Super Bowl halftime show needs a sponsor after Pepsi ends 10-year run
Pepsi announced Tuesday it will no longer sponsor the Super Bowl halftime show after a 10-year run, ushering in a flood of speculation about who will take over the deal.
Why it matters: The Super Bowl remains a tentpole event. The halftime show is also notorious for transcending TV, dominating online and IRL conversations.
What they're saying: In a statement yesterday, the NFL teased that it's already received an "incredible amount of interest" from potential new sponsors.
- "The Super Bowl Halftime performance has grown to become the most talked-about musical event of the year and delivers what advertisers most crave — aggregating a massive live audience," NFL spokesperson Alex Riethmiller tells Axios. "As you would expect, we've received an incredible amount of interest from the marketplace and look forward to announcing a new partner."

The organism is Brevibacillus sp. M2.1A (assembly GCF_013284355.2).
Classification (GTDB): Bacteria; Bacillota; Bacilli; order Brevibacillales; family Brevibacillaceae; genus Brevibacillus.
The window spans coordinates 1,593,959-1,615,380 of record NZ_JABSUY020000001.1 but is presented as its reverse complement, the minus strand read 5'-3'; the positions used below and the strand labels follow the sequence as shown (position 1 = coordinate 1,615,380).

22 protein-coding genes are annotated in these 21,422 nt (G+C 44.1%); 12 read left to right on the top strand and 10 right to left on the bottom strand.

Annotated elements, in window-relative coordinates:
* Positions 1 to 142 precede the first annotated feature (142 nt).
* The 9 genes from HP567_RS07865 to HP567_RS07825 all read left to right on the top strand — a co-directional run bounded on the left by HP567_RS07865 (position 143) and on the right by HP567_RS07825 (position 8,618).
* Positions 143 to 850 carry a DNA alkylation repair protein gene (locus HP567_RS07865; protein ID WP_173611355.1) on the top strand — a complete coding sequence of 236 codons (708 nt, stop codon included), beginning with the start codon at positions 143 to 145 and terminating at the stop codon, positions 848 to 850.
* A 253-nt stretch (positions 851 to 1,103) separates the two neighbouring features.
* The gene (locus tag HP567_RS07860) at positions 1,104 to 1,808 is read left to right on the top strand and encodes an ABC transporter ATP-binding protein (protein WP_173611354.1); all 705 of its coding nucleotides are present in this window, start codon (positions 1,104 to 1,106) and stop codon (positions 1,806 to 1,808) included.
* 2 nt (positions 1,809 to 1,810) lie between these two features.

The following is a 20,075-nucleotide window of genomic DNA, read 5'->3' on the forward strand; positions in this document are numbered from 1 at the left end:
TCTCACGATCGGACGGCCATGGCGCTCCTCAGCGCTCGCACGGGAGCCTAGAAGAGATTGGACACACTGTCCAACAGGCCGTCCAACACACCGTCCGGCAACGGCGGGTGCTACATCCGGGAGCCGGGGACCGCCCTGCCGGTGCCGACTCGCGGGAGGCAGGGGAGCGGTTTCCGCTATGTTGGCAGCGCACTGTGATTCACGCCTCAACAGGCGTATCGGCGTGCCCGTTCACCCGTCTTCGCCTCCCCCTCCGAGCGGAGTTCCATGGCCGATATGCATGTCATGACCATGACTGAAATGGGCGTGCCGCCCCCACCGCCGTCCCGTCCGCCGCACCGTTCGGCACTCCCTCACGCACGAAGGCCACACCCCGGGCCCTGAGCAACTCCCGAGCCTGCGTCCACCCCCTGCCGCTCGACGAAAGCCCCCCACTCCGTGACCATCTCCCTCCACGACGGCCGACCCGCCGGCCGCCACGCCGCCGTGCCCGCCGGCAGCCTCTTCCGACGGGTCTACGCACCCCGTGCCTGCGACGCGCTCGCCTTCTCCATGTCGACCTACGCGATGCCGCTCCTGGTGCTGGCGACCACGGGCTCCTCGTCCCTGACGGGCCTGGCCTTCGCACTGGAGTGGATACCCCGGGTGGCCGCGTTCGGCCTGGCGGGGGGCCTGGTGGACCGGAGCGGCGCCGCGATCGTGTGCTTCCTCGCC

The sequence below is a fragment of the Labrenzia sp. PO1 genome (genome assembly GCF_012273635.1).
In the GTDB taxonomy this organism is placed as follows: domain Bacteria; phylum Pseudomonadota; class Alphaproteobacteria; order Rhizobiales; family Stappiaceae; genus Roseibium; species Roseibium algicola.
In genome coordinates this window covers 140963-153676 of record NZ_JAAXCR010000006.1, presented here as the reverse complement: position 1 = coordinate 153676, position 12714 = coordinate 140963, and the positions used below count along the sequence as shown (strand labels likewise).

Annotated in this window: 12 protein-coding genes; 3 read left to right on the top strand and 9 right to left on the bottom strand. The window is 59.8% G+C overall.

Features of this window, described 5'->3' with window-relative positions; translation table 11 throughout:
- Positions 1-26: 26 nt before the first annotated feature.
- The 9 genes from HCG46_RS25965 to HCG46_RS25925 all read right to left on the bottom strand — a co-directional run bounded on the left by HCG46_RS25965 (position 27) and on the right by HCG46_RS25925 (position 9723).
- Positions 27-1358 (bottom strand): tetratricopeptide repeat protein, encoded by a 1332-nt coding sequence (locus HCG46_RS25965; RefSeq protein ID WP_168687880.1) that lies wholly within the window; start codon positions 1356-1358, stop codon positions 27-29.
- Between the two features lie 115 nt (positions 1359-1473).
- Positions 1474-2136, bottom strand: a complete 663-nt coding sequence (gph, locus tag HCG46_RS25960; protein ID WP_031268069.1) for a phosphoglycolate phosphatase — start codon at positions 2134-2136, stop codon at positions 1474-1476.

Yes, and: Pepsi's exit was previously reported. In February, Sports Business Journal's Terry Lefton had noted speculation that Verizon could take over, writing that agency sources said the deal is being pitched as $40 million to $50 million per year.
- Sportico's Jacob Feldman wrote that "crypto exchanges, betting companies and tech titans" could bid.
What we're watching: "The NFL is believed to be particularly interested in attracting a partner that could also use behind-the-scenes access or bonus content, potentially benefitting both the music industry or a video platform that hosts the content." — Alex Weprin, THR